|System: X360, PS3, PC, Wii, DS||Review Rating Legend|
|Dev: XPEC||1.0 - 1.9 = Avoid||4.0 - 4.4 = Great|
|Pub: Activision||2.0 - 2.4 = Poor||4.5 - 4.9 = Must Buy|
|Release: May 18, 2010||2.5 - 2.9 = Average||5.0 = The Best|
|Players: 1-4||3.0 - 3.4 = Fair|
|ESRB Rating: Everyone 10+||3.5 - 3.9 = Good|
The main complaint I have with these little additions is that they're just there. Motion-based gameplay should engage players' senses. The sounds that are added to Forever After's Wii-waggle sequences are sedate and uninteresting, making these little bits of gameplay even less than a novelty.
That's indicative of the whole game, really. Even though the developers merely whip up a brew based entirely on tried-and-true gameplay components, it's a formula that, at its core, is fun and clever. It's the little things, however, that are really missed. The lack of attention to detail leaves many of the game's accomplishments feeling slightly hollow.
Shrek Forever After does get a second wind, however, when played cooperatively with family or friends. Up to three other players can join you on your adventure, jumping in or out of the game at any time. The camera stays fixed on all characters, so you'll have to work together. It's a fun set-up, though, and friendly fire allows you to rob coins from one another. There are a few optional puzzles thrown into each level that require at least two players, and hidden extras offer incentive to run through areas more than once.
The production quality is a mixed bag. On the whole, Shrek Forever After is an attractive game, though there are a few unsightly elements littered about. The water effects might look almost next-gen in one level and yet appear unworthy of the N64 somewhere else in the game. The camera during most of the gameplay is pulled back at a slightly overhead perspective, so environmental textures and character models generally look good. When the view pans in close, however, the framerate dips and everything tends to look a bit blocky.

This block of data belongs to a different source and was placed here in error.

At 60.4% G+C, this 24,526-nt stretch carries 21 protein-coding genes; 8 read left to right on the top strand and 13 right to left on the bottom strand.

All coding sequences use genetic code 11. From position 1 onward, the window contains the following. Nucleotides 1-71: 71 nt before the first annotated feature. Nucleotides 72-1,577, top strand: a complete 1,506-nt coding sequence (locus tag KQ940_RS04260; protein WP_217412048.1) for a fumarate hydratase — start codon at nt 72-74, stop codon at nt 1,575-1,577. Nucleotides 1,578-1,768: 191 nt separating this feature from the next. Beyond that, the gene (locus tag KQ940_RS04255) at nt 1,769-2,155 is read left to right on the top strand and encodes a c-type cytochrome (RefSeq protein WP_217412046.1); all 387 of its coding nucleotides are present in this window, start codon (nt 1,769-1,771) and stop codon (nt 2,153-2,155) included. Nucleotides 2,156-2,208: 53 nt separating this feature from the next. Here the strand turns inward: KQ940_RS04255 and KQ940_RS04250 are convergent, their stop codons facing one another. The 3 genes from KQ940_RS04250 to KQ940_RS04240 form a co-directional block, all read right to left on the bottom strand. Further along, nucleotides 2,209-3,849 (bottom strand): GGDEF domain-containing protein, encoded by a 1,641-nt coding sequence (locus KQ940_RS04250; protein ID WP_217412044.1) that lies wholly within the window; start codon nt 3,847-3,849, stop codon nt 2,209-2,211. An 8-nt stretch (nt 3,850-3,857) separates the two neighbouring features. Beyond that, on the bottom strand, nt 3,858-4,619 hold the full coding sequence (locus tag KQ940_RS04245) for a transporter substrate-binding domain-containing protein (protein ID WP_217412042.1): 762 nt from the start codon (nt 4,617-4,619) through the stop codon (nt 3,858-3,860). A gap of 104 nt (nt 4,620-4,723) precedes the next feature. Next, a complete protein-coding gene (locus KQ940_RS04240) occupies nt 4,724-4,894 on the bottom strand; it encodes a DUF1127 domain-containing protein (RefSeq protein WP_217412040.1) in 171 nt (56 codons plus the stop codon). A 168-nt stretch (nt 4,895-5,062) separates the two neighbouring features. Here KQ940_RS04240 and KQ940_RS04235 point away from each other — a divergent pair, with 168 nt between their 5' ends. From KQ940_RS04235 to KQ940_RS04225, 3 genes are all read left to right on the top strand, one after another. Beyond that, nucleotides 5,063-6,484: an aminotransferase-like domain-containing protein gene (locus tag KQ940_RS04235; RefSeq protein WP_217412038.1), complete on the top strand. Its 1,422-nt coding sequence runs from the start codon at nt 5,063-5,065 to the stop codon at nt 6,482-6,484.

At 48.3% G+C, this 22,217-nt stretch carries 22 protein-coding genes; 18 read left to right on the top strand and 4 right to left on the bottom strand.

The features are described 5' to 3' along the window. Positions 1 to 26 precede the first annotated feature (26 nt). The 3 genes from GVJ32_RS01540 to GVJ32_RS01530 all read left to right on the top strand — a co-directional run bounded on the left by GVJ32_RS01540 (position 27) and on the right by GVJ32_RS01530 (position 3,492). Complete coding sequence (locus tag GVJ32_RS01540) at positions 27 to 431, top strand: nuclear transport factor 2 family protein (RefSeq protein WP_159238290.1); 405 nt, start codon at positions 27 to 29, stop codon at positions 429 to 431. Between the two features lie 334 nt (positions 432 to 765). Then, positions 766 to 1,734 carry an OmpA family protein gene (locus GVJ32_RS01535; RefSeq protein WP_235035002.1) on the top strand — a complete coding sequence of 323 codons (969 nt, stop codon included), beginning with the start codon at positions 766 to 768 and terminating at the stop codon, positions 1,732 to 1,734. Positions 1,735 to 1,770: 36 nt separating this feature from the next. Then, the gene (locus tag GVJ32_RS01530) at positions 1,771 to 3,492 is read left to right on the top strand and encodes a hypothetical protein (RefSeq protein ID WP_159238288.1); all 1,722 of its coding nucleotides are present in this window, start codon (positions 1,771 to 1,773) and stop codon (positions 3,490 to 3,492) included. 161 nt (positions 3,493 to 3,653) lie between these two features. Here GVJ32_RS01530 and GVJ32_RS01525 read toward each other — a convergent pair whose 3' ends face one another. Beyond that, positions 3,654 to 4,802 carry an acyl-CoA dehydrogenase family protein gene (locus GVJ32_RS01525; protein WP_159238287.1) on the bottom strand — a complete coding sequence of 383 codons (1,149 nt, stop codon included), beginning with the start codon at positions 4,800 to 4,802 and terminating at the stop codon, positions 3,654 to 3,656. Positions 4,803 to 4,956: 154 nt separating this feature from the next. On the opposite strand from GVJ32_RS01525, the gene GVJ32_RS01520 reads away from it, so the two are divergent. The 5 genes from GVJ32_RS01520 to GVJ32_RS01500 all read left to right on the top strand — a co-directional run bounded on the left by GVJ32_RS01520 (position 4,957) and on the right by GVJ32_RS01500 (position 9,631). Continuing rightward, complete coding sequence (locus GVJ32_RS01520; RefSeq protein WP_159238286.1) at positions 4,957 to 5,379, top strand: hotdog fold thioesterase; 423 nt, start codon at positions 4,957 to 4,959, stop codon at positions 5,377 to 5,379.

The soundtrack is surprisingly robust, with fitting themes while dungeon crawling as well as popular licensed tunes that kick in during brawling segments. Though I can't claim to recognize the voices of any of the actors, the performances too are all topnotch. Donkey, especially, gets a ton of great lines, and I found myself spamming his special ability just to hear his interpretations of various nursery rhymes.
Shrek Forever After is a respectable side offering that should satisfy fans of the movie, and it's also got a fun, little multiplayer component to keep younger gamers going long after the adventure ends. Unfortunately, the adventure ends all too soon. Roughly five or six hours after we'd set out to retract our agreement with Rumpelstiltskin, the party was over. There are no unlockables to speak of, nor extra modes or other gameplay features. Once the tale wraps up, you're brought back to camp with the option to venture back into the levels you've already unlocked. It's a nice package to enjoy with friends, but as a solo outing, your enjoyment of the game will likely be fleeting.
CCC Freelance Writer